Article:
FLORIDA LAW WEEKLY

VOLUME 40, NUMBER 30

Download PDF Here

“The King Can Do No Wrong.”

CASES FROM THE WEEK OF JULY 24, 2015

BECAUSE “CLAIMS BILL” IS A MATTER OF “LEGISLATIVE GRACE,” COURT UPHELD REDUCTION OF FEES TO LAW FIRM WHO SUCCESSFULLY REPRESENTED THE FAMILY OF A BRAIN-INJURED CHILD FOR YEARS, AND HAD ITS FEES CUT DOWN TO VIRTUALLY NOTHING.

Searcy Denney Scarola Barnhart & Shipley v. State, 40 Fla. Law Weekly D1647 (Fla. 4th DCA July 15, 2015):

Searcy Denney represented the family of a baby who sustained a catastrophic brain injury in 1997 as a result of the negligence of employees at Lee Memorial Health System. The jury awarded the baby over $28 million in damages and awarded his parents another $2.3 million. The trial court found that Lee Memorial was an independent special district of the state of Florida and pursuant to the sovereign immunity damage limitation set forth in Section 768.28(5), entered judgment against the hospital in the amount of $200,000.

Searcy Denney, after a successful appeal, moved for a claims bill which was finally passed in 2012. The legislature directed Lee Memorial to appropriate $10 million, with an additional $5 million payable in annual installments to the Guardianship of the minor, to be used exclusively for his benefit. No monies were appropriated for the use or benefit of either parent, and the claims bill also limited the amount of attorneys’ fees, lobbying fees, costs and other similar expenses to $100,000.

The various attorneys who worked on the file petitioned the guardianship court to approve a closing account statement transferring $2.5 million to them (premised on the 25% fee cap provision set forth in Section 768.28(8)). They asserted that the limitation in the claims bill was unconstitutional. The parties presented evidence that the firms had devoted more than 7,000 hours representing the family at trial and on appeal and during the claims bill process, and had incurred more than $500,000 in costs. The guardianship court found that it lacked judicial authority to contravene the language of the claims bill.

After an analysis of the history of sovereign immunity (“the king can do no wrong” and any compensation the king may pay for his misdeeds is done as a matter of grace not upon compulsion), the Fourth District refused to award these firms any additional monies based on that rationale.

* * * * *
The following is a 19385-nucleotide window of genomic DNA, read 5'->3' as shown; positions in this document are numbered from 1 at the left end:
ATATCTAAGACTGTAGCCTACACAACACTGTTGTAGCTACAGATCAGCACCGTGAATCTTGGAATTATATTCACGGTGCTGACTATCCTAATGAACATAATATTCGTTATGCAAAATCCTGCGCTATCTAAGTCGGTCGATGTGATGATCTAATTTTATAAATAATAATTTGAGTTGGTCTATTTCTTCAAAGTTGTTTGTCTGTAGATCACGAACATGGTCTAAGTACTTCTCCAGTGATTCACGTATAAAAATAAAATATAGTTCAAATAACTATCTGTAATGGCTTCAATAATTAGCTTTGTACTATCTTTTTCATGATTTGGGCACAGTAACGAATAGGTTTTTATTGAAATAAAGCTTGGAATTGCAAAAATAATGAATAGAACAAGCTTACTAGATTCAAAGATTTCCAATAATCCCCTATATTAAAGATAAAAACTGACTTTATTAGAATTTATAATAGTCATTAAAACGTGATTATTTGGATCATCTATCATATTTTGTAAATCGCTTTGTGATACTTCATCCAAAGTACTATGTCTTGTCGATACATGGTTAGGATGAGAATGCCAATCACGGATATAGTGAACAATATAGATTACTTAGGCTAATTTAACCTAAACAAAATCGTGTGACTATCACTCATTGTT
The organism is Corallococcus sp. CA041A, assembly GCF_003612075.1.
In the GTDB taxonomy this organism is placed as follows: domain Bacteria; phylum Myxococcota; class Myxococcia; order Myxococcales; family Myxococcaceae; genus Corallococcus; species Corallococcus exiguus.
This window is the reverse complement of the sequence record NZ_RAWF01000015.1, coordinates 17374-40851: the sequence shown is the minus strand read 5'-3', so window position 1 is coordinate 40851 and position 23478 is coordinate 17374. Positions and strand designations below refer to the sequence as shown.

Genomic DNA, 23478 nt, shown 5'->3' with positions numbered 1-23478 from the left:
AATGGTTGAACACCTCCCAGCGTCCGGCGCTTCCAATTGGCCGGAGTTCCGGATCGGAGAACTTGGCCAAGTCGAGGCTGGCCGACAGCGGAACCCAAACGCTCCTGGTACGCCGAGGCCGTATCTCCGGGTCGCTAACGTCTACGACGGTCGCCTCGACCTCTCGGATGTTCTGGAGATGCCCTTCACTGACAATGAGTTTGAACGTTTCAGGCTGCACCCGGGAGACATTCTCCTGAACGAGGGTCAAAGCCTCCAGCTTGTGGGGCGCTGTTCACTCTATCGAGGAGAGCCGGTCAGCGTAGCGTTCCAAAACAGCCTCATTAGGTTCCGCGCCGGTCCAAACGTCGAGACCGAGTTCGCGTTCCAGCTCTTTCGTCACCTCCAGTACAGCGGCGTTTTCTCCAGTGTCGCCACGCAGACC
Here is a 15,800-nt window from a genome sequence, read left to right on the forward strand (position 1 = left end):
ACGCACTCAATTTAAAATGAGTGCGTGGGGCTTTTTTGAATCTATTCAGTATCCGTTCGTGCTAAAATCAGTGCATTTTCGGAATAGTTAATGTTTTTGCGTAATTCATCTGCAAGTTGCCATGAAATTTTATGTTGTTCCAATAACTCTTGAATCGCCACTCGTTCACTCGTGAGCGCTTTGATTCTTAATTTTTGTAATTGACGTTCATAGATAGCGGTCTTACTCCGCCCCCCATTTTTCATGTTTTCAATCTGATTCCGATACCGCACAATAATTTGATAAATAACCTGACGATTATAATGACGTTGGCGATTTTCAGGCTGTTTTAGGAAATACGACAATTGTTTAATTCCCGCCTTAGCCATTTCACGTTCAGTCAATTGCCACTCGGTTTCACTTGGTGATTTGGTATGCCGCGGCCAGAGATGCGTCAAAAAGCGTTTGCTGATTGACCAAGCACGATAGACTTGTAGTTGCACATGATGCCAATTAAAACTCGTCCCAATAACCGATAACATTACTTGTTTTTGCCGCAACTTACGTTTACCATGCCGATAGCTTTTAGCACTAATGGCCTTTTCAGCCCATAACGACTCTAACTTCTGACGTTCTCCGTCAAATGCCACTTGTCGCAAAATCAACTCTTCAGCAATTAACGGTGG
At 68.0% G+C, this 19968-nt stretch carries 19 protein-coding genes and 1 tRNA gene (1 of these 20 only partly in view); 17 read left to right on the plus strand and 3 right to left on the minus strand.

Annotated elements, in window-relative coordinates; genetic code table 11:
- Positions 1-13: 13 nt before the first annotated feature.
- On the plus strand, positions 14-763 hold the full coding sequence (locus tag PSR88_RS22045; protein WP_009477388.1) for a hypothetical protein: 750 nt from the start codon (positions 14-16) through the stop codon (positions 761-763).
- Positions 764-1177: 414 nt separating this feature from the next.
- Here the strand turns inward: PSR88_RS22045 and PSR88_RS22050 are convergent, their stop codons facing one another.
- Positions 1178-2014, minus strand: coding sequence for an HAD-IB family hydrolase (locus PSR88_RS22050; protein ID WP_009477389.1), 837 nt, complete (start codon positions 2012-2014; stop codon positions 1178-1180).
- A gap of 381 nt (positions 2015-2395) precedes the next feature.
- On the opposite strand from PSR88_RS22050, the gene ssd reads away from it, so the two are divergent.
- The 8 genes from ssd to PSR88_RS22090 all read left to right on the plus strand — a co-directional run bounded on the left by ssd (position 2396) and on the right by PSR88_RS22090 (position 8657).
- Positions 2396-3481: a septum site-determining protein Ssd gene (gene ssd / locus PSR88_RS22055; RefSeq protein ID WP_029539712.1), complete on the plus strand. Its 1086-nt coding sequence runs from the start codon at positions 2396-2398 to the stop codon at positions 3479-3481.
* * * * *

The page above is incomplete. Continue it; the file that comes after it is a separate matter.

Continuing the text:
The court observed that a claims bill is a voluntary recognition of the legislature’s moral obligation and is therefore firmly entrenched in the sphere of legislative discretion. Notwithstanding that the $100,000 did not come close to covering the attorneys’ fees–let alone the $500,000 in costs expended–and acknowledging (as counsel espoused) that if there is no reasonable financial incentive for lawyers to take these type of cases the injured will go unrepresented, the Fourth District still affirmed the guardianship court’s ruling. It observed that to what extent that injured victims rights will go unrepresented was a matter beyond the court’s focus.

Judge Ciklin dissented vociferously, noting this was a crucially important issue that will have deep and profound ramifications for many Floridians for many years to come. He opined that the claims bill limitation on attorneys’ fees and costs was an unconstitutional impairment on the Edwards family and the firm’s right to contract as they asserted.

Judge Ciklin felt compelled to state in his dissent that Aaron’s parents, the two individuals who love him most, steadfastly insisted that their firm be compensated for over decades worth of legal services and pursuant to a valid arms-length and Florida Supreme Court approved contingency fee agreement the result, the risk of which the firm was contractually obligated to assume could have been zero. He admonished that no apparent public service was served by obliterating the contract between the Edwards family and their lawyers, nor did it pass constitutional muster. Therefore, he wrote, it should not be upheld.